Polymerase η proficiency sensitises cells to 6-thioguanine
(English)Manuscript (preprint) (Other academic)
Severe photosensitivity of the skin and predisposition to cancer development are two important features whichcharacterising a genetic syndrome known as Xeroderma pigmentosum. An interesting class of patients has beendescribed, characterised by a proficiency in nucleotide excision repair and a defect in the DNA damage avoidancepathways. This class is termed Xeroderma pigmentosum variant (XP-V) and is known to be caused by a deficiencyin the function of the specific DNA Polymerase η. Cells derived from XP-V patients are sensitivie not only to UVlight but also to crosslinkers such as cisplatin, and Polη overexpression is potentially relevant to development ofcisplatin resistance. In this paper we investigate the importance of the Polη status in the response to treatment withthe chemotherapeutic agent 6-thioguanine (6TG). Our results show that Polη deficient cells are more resistant totreatment with 6TG in comparison to Polη complemented cells. This is in contrast to the typical UV sensitivity ofPolη deficient cells, which is confirmed in the same cells. We also show that 6TG has a growth retardation effect,regardless of the Polη status. There were no DNA double-strand breaks detected in a short period after theexposure to 6TG in physiologically relevant doses, although a DNA damage response was observed in high doses.It was previously demonstrated that 6TG can be used to kill cisplatin resistant cells and these data may indicateone potential explanation.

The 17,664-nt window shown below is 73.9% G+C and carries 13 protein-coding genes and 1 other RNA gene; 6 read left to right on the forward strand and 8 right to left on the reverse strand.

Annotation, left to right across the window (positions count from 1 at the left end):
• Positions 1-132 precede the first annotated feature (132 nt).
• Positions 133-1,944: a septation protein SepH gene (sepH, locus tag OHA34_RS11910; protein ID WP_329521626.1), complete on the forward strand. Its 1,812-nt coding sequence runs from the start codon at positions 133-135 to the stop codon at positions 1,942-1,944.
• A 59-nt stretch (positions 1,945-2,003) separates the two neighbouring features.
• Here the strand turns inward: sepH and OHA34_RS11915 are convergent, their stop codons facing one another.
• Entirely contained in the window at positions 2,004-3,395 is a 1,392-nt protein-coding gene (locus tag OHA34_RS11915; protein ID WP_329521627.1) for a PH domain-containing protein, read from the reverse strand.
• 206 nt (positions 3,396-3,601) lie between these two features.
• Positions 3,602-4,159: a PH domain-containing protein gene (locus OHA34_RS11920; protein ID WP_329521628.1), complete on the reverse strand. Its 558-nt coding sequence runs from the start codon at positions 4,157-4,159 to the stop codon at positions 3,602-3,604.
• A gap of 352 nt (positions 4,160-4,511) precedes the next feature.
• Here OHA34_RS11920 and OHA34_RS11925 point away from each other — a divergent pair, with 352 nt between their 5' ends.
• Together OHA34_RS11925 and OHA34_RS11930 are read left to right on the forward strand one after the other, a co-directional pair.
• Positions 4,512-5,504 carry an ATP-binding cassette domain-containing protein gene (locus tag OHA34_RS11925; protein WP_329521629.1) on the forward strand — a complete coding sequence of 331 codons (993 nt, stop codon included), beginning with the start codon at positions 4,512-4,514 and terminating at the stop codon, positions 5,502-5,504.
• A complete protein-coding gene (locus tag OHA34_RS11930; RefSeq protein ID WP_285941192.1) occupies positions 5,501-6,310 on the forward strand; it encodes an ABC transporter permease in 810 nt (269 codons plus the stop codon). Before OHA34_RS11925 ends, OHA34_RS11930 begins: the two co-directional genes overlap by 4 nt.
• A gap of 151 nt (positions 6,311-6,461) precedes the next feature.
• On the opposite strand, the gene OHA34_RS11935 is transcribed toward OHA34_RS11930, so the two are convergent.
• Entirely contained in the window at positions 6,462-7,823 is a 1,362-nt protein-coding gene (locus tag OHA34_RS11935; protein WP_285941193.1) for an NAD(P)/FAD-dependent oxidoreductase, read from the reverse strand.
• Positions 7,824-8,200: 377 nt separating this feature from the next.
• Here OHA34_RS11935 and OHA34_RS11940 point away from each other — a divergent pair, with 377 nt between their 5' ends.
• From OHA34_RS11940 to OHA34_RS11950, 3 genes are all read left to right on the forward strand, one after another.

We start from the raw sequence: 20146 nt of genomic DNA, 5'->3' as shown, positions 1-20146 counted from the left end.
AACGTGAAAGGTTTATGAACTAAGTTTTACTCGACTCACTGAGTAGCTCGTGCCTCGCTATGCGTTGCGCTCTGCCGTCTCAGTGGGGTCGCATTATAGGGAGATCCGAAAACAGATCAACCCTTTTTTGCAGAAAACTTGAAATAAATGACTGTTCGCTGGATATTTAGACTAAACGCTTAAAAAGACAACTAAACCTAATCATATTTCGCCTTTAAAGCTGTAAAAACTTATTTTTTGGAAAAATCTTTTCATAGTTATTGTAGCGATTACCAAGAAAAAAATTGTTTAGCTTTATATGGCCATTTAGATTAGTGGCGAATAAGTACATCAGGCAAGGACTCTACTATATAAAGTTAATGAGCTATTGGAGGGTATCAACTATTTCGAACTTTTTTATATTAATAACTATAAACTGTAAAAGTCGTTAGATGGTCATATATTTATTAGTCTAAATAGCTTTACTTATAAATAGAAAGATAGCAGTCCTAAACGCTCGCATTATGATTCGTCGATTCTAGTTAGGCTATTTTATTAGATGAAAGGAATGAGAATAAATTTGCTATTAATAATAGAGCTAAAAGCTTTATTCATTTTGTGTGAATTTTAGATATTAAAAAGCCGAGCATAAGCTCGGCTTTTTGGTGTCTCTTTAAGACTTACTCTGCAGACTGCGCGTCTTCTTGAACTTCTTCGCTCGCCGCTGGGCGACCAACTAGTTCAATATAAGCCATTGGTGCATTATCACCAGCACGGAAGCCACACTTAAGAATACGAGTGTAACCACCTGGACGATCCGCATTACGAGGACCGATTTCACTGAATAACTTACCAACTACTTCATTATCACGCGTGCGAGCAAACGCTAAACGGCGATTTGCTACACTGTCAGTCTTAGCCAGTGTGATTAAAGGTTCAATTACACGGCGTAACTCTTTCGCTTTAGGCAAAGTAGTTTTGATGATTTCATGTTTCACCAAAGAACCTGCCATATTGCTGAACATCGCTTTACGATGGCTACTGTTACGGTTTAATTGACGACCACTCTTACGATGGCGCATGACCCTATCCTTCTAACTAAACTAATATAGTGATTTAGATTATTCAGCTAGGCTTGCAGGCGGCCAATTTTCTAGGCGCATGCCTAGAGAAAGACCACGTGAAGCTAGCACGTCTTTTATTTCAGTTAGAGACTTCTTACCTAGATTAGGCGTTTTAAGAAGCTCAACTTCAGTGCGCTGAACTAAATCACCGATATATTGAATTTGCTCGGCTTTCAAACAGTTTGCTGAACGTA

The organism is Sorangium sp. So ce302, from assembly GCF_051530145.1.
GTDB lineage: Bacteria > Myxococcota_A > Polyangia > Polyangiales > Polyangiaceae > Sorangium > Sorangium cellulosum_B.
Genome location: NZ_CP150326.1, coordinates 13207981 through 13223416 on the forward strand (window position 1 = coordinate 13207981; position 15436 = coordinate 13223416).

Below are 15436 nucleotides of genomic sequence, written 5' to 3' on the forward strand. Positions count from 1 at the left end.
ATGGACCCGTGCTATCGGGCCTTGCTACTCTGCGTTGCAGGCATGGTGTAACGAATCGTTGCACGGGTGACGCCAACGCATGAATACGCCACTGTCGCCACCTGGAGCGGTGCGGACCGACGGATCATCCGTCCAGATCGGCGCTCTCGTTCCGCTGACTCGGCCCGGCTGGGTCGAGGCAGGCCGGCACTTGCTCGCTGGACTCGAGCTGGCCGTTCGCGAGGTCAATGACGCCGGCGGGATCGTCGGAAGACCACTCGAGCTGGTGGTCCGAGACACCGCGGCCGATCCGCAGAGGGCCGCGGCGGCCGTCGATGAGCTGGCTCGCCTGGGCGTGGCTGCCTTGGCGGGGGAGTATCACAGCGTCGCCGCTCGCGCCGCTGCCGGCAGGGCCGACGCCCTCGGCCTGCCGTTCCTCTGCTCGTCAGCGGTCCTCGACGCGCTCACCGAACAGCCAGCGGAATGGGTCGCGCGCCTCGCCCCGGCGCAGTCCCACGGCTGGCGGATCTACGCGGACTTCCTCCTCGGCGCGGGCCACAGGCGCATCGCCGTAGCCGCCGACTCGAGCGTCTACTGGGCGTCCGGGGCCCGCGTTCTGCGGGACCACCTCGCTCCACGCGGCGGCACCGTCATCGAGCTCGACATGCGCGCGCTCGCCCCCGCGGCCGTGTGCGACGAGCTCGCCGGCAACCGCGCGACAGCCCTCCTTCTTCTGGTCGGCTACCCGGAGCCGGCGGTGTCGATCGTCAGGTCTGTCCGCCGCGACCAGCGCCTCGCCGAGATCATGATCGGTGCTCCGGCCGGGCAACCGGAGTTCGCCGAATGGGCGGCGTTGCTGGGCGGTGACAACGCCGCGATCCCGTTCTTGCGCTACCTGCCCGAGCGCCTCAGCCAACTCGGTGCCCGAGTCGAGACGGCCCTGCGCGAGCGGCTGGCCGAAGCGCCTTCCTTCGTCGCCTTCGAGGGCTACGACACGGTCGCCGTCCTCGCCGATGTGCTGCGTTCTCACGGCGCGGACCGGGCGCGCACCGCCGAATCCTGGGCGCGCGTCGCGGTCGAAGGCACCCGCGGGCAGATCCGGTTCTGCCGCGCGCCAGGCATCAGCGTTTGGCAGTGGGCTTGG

Polη, 6-thioguanine, XP-V
Biochemistry and Molecular Biology
Research subject Molecular Genetics
IdentifiersURN: urn:nbn:se:su:diva-54733OAI: oai:DiVA.org:su-54733DiVA: diva2:397376